Argentina has an unfortunate monetary history and an unfortunate way of repeating their monetary mistakes. There are Argentine critics from the late 1800s bemoaning Argentina’s inflationary ways and the complaints sound like they could have been taken straight from the 1980s.
I teach Latin American Economic Development and Argentina is the gift that keeps on giving, still managing to surprise me every once in a while. For instance, I’ve been amazed (as have my students) at the stories about fines and prison time for economists that dare to publish alternative (read: accurate) inflation statistics.
Now, government restrictions on the holding of dollars has turned people’s demand for foreign exchange into a cat and mouse (and dog) game.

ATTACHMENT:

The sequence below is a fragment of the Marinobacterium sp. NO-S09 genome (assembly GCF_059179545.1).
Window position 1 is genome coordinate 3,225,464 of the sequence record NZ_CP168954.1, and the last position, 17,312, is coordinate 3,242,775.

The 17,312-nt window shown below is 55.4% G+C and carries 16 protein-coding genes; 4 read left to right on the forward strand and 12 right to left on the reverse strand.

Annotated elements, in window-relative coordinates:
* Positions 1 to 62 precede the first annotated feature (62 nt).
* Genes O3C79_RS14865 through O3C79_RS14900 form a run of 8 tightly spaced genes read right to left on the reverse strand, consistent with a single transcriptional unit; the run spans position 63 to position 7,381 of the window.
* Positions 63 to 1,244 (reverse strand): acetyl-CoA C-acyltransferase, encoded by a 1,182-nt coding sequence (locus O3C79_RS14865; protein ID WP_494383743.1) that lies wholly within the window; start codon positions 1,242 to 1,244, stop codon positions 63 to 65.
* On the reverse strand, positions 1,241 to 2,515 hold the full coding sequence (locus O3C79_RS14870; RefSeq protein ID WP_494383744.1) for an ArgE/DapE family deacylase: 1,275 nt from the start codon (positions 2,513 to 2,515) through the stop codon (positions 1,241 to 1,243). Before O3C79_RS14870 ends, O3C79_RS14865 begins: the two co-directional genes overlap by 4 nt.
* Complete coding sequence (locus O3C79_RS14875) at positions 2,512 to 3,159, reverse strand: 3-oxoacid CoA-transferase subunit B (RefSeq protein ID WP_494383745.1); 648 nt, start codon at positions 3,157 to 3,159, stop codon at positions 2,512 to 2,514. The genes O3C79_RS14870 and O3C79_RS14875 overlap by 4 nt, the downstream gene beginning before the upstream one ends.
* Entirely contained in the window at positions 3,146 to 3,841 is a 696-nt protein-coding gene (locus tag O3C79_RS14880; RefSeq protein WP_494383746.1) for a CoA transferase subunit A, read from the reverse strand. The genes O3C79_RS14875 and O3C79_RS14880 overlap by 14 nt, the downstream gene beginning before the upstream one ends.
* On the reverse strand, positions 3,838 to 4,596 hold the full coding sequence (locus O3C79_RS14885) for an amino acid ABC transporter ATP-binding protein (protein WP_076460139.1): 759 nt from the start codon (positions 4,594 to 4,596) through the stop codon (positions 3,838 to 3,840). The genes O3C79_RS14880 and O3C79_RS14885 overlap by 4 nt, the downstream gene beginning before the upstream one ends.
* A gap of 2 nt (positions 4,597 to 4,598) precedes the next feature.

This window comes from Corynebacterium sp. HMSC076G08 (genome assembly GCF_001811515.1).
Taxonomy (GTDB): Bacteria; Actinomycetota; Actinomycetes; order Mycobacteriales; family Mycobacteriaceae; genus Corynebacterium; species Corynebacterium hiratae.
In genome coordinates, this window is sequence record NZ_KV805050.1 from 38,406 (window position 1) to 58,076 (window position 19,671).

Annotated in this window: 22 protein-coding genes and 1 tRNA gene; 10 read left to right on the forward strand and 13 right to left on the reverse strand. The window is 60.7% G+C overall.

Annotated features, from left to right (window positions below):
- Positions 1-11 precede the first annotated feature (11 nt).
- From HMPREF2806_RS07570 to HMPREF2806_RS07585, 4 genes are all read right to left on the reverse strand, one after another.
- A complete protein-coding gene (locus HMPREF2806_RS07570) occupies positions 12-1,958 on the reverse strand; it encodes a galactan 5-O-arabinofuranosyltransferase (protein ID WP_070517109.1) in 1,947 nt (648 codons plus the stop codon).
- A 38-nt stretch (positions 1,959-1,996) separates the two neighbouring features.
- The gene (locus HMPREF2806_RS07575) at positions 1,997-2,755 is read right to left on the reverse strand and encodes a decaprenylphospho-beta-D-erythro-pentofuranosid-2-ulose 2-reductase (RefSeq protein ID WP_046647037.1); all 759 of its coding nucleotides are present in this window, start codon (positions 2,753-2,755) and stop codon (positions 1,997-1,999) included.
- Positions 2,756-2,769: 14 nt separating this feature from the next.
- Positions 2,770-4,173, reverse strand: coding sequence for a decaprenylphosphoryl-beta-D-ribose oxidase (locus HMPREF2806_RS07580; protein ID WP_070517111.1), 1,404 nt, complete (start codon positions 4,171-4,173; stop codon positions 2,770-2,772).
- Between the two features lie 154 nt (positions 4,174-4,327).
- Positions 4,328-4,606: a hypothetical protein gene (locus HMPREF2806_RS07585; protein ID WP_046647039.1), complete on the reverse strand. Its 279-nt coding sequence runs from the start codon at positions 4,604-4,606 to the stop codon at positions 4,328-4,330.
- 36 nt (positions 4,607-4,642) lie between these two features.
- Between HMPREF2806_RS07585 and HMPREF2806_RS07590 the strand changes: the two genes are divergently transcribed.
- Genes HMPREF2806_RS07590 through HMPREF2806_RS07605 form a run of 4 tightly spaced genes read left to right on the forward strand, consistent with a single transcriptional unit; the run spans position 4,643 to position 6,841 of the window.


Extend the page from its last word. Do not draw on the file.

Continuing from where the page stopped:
A WSJ article (gated, here is an ungated version) documents how Argentines looking to buy dollars must do so on the black market in transaction locations metaphorically called cuevas (or caves). The sellers of foreign exchange are called cavemen.
The government bans people from saving money in dollars and travelers are allowed very little foreign exchange for travel. The author notes that, “Travelers must submit an online request to the national tax authority just days before leaving, and they usually receive approval for much less than they requested.”
Businesses that need to buy foreign imports must get the government’s permission to do so before being granted access to buy foreign currency at the official rate.
But of course, this just results in black markets and corruption. The government has a strong weapon in their arsenal however, namely the dollar-sniffing dog. My question is, do dollars smell different than pesos? Are they especially stinky? Is this all a ruse to cause people to think twice before smuggling dollars? It all sounds pretty suspicious.
They just unveiled the 100 peso bill though with Evita’s portrait so I guess they have their economic priorities straight.